2. Unfortunately, a lot of child trafficking is tied up in unethical adoption.  Many countries have basically closed their international adoption programs because healthy children are being kidnapped from families and given to others as "orphans."  There is a lot of money to be made in adoption and working with an unethical lawyer can lead to some really terrible things.  The agency we're using values adopting ethically more than anything else and has put some great safety measures in place to ensure everything is happening ethically.  I'm not saying every independent adoption is unethical by any means.  I'm also not saying that every agency is ethical.  It's just a precaution we took.

      How old will your child be?
      We are open to adopting a child ages 0-2 years old.  It was strongly recommended we keep the kids in birth order.  That may be the case, or it may not.  Our adopted child and Rory will most like be very close in age.  (Jonathan always wanted twins!) 

      What sex will your child be?
       We don't know yet!  We're open to a boy or a girl.  Typically, there are more boys needing adoption in the country we're adopting from, so it's more likely we'll get a boy.  Girls are easier to be adopted within the country.  Also, their extended families seem to be more willing to adopt girls.

      How much does adoption cost? 
      Altogether, adoption costs about $25,000.  There are a lot of "little" expenses along the way that add up to that great big number.  This includes things like our home study, paying the Federal Government to get permission to bring a child back to the states for adoption, our plane tickets and lodging for the 4-6 weeks we're in country, the lawyer fee, our background checks, our agency fees, sending our dossier to the other side of the world, etc.  So, we've already paid a lot, and will continue to pay in pieces as the process continues.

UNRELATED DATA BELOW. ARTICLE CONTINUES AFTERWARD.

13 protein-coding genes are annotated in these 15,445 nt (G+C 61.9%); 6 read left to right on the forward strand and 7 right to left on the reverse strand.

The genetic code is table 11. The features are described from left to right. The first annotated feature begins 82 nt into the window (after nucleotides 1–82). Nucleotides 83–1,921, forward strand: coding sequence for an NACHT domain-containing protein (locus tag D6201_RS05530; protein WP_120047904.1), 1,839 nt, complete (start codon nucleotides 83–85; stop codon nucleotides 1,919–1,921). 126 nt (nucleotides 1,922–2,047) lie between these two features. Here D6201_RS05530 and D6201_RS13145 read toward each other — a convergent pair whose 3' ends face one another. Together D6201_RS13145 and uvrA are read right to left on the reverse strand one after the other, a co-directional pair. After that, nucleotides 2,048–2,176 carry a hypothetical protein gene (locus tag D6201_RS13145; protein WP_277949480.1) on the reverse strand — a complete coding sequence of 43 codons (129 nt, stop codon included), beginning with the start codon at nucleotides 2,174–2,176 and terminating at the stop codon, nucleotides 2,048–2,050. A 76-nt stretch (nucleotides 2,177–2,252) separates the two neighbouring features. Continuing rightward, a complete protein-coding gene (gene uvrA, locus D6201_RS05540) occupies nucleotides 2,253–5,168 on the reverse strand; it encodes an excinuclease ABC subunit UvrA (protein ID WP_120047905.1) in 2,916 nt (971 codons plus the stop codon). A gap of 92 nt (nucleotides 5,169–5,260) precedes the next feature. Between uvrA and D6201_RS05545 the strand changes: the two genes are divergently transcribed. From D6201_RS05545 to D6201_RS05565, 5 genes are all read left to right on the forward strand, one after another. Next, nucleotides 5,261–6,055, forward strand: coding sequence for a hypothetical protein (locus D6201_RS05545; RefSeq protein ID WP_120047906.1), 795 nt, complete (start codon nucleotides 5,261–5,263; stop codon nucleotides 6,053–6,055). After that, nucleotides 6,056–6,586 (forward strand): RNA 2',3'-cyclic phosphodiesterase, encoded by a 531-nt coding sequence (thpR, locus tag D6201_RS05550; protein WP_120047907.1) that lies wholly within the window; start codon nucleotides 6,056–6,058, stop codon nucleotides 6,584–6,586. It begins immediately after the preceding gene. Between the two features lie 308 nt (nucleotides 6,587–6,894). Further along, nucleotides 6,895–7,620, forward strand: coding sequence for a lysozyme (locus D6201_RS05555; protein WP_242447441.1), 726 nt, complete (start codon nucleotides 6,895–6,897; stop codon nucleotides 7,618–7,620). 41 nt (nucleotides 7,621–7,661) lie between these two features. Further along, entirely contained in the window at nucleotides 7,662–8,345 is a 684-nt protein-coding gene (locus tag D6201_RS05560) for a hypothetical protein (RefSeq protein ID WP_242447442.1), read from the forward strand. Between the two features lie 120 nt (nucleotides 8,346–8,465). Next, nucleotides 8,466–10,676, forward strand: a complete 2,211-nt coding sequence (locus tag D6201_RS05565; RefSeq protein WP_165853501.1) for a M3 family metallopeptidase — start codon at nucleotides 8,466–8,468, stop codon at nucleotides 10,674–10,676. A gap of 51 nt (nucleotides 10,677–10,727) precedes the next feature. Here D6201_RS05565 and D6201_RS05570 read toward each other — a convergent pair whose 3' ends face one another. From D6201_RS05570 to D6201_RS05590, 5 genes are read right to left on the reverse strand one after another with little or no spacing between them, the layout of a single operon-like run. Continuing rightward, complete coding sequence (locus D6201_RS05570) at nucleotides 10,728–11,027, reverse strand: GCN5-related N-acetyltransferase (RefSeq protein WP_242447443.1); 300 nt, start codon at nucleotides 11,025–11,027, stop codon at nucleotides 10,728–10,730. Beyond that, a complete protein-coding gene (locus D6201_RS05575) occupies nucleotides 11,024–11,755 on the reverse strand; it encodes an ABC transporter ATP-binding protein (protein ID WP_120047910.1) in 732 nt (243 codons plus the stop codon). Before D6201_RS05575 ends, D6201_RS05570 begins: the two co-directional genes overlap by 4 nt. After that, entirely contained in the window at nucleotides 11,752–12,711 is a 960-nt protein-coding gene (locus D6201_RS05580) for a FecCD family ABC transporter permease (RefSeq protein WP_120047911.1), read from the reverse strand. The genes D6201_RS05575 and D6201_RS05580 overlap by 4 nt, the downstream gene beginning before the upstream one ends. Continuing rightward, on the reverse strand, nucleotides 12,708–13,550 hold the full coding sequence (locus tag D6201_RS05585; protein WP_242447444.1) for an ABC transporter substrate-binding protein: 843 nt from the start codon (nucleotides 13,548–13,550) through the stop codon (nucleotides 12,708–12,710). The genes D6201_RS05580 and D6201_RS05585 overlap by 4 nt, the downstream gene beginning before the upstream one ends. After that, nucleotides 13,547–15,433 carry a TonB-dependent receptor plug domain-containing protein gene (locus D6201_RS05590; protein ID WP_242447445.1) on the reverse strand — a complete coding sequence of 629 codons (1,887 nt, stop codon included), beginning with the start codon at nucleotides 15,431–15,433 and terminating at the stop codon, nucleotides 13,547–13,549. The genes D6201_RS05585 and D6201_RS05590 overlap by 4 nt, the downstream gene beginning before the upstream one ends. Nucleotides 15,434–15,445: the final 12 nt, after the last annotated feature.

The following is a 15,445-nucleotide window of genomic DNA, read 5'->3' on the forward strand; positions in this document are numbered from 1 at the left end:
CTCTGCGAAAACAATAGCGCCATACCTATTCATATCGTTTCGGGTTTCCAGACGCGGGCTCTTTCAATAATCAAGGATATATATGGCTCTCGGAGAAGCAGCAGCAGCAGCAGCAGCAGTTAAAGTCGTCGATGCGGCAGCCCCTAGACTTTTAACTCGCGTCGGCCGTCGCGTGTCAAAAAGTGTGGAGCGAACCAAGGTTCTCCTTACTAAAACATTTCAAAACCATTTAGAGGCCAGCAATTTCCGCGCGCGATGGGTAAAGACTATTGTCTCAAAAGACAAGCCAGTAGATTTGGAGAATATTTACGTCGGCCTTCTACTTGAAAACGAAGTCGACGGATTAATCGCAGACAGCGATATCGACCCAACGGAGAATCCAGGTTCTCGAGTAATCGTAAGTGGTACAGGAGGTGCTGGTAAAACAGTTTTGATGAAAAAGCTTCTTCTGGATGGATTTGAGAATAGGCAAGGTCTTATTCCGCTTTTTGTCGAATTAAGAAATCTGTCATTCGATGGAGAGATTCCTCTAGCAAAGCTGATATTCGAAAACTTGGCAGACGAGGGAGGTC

Whoa! How are you going to pay for that?
      Well, you already read that we're using the money we were going to put down on a house toward the adoption.  We're also using the inheritance I received when my grandmother died in January.  We will raise funds for the rest of the money.  (More info on that coming soon!)  

      Where did you get the onesie you made the announcement with?
      I made it of course!  I just sewed some fabric (with zig-zag stitches so it can stretch) to the bottom of a onesie to make a skirt and I used the freezer paper method of writing the words on.  Check out my tutorial here to do it on your own.  Or, you can buy one from me and we'll put the money toward the adoption!


      Claire said...

      You are totally amazing i would love to hear more about I u have time to skype? Either way I believe out mandate as Christians is to adopt and can't wait til I can follow in your footsteps! Love u guys and praying such blessing over you c

      Emgee said...

      I have to say...good for you! I know a lot of people that struggle with adoption (I am one of them) but have my own reasons. If someone has the ability to adopt, I say go for it!

      I do have one question though. Why not adopt locally? Why choose Africa?

      Again, Congratulations!

      Anonymous said...

      Wow! Great blog! Will definetely be back :D

      Sarah said...

      Okay Emgee, I updated it with an answer to your question! I had forgotten to include our reason!